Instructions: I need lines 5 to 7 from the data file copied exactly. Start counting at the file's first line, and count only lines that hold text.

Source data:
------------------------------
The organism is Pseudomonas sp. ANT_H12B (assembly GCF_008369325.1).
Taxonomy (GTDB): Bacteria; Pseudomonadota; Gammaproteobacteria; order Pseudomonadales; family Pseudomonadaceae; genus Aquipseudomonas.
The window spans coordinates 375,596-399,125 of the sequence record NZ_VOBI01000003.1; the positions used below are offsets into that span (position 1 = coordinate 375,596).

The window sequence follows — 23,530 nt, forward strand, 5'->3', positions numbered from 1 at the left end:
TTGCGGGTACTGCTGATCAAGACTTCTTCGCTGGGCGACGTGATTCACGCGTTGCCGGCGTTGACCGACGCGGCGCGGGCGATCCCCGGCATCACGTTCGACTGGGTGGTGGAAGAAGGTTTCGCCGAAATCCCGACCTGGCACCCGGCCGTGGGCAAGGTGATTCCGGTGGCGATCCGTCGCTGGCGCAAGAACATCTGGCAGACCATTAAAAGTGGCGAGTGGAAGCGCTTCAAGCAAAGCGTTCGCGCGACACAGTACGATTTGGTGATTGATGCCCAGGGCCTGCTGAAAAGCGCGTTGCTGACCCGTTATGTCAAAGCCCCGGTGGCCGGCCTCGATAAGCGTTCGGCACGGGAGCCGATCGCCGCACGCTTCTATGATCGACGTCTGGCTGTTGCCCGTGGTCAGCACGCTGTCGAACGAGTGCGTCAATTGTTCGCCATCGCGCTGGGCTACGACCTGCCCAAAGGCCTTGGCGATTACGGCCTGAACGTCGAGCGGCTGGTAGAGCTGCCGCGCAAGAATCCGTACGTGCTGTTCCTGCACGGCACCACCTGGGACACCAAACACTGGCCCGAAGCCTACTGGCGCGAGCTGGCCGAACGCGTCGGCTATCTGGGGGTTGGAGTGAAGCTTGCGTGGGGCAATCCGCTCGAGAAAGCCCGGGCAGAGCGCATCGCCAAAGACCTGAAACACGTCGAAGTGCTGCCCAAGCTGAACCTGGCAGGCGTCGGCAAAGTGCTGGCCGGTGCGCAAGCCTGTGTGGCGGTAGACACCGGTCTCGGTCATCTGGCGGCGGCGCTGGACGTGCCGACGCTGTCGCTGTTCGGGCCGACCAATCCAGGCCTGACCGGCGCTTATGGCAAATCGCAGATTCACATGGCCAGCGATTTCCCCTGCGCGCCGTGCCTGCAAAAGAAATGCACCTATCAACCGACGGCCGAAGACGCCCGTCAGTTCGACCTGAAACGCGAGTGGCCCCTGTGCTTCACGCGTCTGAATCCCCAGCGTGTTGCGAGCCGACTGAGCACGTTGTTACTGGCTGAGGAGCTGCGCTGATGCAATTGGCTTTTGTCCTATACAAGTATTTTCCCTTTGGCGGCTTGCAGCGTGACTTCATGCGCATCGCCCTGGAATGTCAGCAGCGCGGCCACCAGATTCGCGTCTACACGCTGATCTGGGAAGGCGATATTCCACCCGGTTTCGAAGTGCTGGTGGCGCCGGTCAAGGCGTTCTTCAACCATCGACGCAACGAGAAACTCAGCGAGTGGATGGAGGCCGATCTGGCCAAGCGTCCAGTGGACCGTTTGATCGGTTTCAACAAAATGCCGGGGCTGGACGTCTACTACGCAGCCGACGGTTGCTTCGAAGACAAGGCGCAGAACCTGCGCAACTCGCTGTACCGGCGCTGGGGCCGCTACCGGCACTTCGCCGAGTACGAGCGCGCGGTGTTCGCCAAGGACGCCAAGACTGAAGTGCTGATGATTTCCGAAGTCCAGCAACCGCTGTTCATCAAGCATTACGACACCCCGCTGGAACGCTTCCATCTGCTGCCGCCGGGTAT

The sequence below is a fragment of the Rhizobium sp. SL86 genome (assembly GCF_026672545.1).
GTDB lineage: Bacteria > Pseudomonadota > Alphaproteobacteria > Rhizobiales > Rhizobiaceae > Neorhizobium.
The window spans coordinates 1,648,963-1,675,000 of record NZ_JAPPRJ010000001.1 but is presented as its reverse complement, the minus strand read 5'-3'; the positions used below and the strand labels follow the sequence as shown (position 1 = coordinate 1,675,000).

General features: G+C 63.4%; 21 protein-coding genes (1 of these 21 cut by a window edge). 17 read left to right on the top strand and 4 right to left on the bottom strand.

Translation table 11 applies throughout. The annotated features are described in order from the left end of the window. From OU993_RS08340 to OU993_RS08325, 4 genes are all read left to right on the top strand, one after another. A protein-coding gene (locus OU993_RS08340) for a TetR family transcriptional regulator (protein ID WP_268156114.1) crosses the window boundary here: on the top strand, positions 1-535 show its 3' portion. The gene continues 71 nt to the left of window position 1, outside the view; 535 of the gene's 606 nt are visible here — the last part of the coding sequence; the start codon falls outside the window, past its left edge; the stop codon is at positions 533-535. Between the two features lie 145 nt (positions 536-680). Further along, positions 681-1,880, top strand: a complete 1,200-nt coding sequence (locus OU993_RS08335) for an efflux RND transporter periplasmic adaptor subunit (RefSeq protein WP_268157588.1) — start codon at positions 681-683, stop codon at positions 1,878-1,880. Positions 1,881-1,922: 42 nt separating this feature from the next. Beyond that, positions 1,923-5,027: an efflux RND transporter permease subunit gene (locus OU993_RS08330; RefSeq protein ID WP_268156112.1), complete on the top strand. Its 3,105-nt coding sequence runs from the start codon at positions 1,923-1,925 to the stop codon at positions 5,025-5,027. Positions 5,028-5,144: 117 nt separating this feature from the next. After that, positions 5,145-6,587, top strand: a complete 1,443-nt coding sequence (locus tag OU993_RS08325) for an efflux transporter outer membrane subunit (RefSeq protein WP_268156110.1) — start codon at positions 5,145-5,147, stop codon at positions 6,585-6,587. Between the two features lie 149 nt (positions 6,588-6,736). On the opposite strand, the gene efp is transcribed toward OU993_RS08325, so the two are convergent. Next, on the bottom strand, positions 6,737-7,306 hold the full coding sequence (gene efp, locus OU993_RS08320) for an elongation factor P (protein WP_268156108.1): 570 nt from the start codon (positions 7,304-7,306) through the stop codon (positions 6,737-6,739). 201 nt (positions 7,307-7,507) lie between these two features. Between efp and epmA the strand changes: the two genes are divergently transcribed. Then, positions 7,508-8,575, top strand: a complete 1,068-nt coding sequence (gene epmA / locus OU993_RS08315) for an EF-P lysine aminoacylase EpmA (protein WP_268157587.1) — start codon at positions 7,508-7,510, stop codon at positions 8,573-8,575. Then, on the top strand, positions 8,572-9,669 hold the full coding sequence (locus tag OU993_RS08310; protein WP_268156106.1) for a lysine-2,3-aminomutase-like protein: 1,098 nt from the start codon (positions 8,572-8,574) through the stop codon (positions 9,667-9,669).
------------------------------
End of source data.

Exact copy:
TTGCGGGTACTGCTGATCAAGACTTCTTCGCTGGGCGACGTGATTCACGCGTTGCCGGCGTTGACCGACGCGGCGCGGGCGATCCCCGGCATCACGTTCGACTGGGTGGTGGAAGAAGGTTTCGCCGAAATCCCGACCTGGCACCCGGCCGTGGGCAAGGTGATTCCGGTGGCGATCCGTCGCTGGCGCAAGAACATCTGGCAGACCATTAAAAGTGGCGAGTGGAAGCGCTTCAAGCAAAGCGTTCGCGCGACACAGTACGATTTGGTGATTGATGCCCAGGGCCTGCTGAAAAGCGCGTTGCTGACCCGTTATGTCAAAGCCCCGGTGGCCGGCCTCGATAAGCGTTCGGCACGGGAGCCGATCGCCGCACGCTTCTATGATCGACGTCTGGCTGTTGCCCGTGGTCAGCACGCTGTCGAACGAGTGCGTCAATTGTTCGCCATCGCGCTGGGCTACGACCTGCCCAAAGGCCTTGGCGATTACGGCCTGAACGTCGAGCGGCTGGTAGAGCTGCCGCGCAAGAATCCGTACGTGCTGTTCCTGCACGGCACCACCTGGGACACCAAACACTGGCCCGAAGCCTACTGGCGCGAGCTGGCCGAACGCGTCGGCTATCTGGGGGTTGGAGTGAAGCTTGCGTGGGGCAATCCGCTCGAGAAAGCCCGGGCAGAGCGCATCGCCAAAGACCTGAAACACGTCGAAGTGCTGCCCAAGCTGAACCTGGCAGGCGTCGGCAAAGTGCTGGCCGGTGCGCAAGCCTGTGTGGCGGTAGACACCGGTCTCGGTCATCTGGCGGCGGCGCTGGACGTGCCGACGCTGTCGCTGTTCGGGCCGACCAATCCAGGCCTGACCGGCGCTTATGGCAAATCGCAGATTCACATGGCCAGCGATTTCCCCTGCGCGCCGTGCCTGCAAAAGAAATGCACCTATCAACCGACGGCCGAAGACGCCCGTCAGTTCGACCTGAAACGCGAGTGGCCCCTGTGCTTCACGCGTCTGAATCCCCAGCGTGTTGCGAGCCGACTGAGCACGTTGTTACTGGCTGAGGAGCTGCGCTGATGCAATTGGCTTTTGTCCTATACAAGTATTTTCCCTTTGGCGGCTTGCAGCGTGACTTCATGCGCATCGCCCTGGAATGTCAGCAGCGCGGCCACCAGATTCGCGTCTACACGCTGATCTGGGAAGGCGATATTCCACCCGGTTTCGAAGTGCTGGTGGCGCCGGTCAAGGCGTTCTTCAACCATCGACGCAACGAGAAACTCAGCGAGTGGATGGAGGCCGATCTGGCCAAGCGTCCAGTGGACCGTTTGATCGGTTTCAACAAAATGCCGGGGCTGGACGTCTACTACGCAGCCGACGGTTGCTTCGAAGACAAGGCGCAGAACCTGCGCAACTCGCTGTACCGGCGCTGGGGCCGCTACCGGCACTTCGCCGAGTACGAGCGCGCGGTGTTCGCCAAGGACGCCAAGACTGAAGTGCTGATGATTTCCGAAGTCCAGCAACCGCTGTTCATCAAGCATTACGACACCCCGCTGGAACGCTTCCATCTGCTGCCGCCGGGTAT

The sequence below is a fragment of the Rhizobium sp. SL86 genome (assembly GCF_026672545.1).
GTDB lineage: Bacteria > Pseudomonadota > Alphaproteobacteria > Rhizobiales > Rhizobiaceae > Neorhizobium.